Indian Trail neighbors fighting NCDOT plan for 'super street'

An Indian Trail woman is fighting for the land passed down to her by her grandfather.

Beverly Jones says NCDOT wants to put in a super street along Old Charlotte Highway which would transform part of her land into a U-turn area for drivers, and she’s calling on her neighbors to take action.

"Come forward and speak out because now is the time to speak out."

She's standing up and speaking out for the land that's been in her family since 1950.

"This property was given to us by my grandfather. It will be passed on to my sister, her two girls, my great niece and great nephew."

The North Carolina Department of Transportation plans to expand Old Charlotte Highway into a 4-lane super street. It would have U-turn areas. One of them is planned for a chunk of Beverly Jones' property.

"If the super street is installed, they will not get to enjoy the property as me and my sister did growing up as children," said Jones.

She is not the only one upset over the proposed road.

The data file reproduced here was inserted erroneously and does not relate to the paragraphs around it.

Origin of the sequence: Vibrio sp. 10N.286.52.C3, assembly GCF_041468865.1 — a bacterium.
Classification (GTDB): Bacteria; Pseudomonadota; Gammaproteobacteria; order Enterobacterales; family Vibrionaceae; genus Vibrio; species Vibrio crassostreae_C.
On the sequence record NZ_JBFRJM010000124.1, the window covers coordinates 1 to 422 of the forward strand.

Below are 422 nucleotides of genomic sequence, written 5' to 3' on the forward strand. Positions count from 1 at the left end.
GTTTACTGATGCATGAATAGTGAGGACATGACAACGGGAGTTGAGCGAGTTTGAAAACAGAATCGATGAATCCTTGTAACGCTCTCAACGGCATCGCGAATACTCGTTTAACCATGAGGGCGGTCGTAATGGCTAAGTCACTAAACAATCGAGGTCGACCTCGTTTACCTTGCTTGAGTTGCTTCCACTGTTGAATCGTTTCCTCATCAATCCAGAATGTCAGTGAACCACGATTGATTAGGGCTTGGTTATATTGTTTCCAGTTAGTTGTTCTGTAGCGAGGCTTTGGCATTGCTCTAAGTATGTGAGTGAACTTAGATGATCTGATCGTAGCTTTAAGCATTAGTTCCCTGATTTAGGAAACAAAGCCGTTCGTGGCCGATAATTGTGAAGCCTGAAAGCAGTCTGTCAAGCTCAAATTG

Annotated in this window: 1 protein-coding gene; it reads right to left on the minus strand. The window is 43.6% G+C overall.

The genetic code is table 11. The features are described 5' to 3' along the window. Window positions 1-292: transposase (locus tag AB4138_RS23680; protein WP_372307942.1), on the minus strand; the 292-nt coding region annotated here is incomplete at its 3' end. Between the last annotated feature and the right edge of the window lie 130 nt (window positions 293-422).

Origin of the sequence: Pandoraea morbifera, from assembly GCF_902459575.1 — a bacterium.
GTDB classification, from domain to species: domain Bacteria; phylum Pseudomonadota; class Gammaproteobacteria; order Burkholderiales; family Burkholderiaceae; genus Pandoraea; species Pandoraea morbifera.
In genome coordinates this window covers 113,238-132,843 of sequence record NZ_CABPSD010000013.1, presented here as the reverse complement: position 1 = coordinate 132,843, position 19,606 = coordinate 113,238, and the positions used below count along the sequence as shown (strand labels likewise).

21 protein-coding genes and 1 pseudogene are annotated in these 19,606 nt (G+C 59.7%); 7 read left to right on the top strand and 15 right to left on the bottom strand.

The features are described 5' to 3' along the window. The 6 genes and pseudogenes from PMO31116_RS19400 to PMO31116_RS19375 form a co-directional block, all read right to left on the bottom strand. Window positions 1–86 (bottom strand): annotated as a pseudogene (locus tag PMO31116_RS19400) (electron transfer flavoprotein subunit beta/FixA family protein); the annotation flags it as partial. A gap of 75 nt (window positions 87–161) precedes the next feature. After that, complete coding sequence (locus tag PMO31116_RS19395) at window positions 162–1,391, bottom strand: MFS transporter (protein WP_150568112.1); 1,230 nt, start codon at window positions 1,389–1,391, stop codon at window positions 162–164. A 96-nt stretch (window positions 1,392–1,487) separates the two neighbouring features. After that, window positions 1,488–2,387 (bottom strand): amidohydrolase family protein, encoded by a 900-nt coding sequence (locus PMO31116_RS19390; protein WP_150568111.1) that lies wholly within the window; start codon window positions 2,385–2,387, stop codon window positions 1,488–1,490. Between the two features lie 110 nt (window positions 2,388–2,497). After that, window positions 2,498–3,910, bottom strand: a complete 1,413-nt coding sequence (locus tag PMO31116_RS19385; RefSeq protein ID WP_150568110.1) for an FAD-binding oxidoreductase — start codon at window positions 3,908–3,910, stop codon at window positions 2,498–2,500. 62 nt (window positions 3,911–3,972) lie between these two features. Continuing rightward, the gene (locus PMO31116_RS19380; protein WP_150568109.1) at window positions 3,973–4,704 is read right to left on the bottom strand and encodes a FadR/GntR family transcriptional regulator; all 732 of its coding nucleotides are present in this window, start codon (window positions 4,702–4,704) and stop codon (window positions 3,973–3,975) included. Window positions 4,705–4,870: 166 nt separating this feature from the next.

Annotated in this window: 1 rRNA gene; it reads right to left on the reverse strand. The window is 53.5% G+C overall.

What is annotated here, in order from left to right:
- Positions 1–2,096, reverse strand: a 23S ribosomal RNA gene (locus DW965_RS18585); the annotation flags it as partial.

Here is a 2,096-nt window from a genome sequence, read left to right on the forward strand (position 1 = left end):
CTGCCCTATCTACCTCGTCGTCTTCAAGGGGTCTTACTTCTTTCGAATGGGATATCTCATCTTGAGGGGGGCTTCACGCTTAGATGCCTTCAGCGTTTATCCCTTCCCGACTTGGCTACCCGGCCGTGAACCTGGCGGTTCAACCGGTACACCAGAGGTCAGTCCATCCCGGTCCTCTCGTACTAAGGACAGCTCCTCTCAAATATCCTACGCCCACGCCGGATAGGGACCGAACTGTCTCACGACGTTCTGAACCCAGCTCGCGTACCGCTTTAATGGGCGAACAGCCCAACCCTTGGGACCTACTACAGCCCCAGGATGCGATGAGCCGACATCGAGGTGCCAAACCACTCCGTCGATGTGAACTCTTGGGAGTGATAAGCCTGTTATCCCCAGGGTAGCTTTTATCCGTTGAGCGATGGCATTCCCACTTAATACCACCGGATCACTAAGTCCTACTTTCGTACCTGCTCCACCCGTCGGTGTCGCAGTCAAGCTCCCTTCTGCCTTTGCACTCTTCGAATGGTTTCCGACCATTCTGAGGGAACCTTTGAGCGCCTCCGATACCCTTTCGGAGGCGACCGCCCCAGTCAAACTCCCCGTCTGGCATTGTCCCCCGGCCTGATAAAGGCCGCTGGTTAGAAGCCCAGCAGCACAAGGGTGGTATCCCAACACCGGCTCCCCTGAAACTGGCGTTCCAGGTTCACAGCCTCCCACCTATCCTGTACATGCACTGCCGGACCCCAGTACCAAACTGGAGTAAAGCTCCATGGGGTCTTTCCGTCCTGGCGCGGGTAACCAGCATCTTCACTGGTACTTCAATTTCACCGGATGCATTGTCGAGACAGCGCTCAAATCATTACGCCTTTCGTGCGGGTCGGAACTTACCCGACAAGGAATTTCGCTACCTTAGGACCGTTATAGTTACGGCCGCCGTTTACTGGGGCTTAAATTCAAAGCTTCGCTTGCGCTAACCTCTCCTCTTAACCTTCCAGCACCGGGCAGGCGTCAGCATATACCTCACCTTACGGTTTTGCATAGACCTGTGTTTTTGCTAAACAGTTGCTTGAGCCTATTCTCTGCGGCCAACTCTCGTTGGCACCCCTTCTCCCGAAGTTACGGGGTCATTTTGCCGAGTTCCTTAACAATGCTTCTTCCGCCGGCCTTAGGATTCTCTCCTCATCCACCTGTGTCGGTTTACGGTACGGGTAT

"The emails and the phone calls, what I see on the social media pages, is that the residents don't like the road," said Indian Trail Mayor Michael Alvarez.

The Mayor says he's worried about school traffic.

"My concern is putting the super street and only right turns near the school cluster here. In the morning, you're adding teenage drivers, school buses, tractor trailers, and people going to the shopping centers."

NCDOT says Jones and other property owners still have time to contact the project planner at 980-262-6257. Once a final path is set, the department says land owners will receive a notice. Those are expected to go out later this year, according to NCDOT.

 

Here’s the response we received from NCDOT:

“We always accept public input with project suggestions up until the time the plans are finalized (…) We can’t always accommodate every request, but we strive to make project impacts as little as possible. It depends on the scope of the project and the specific roadway needs.

Once a final path is set, there is a final determination of what additional property, if any, is needed. Then the DOT would contact the affected property owners to begin the process (we anticipate that will start later this year). An appraisal is done, with the property owner welcome to be a part of the inspection of the property to provide any additional information about its value.

The DOT will determine what it believes is a fair market offer for the property needed. The owner can make a counter proposal, just like any real estate deal, and ideally they will be able to negotiate a settlement.

You can see how the process goes at here.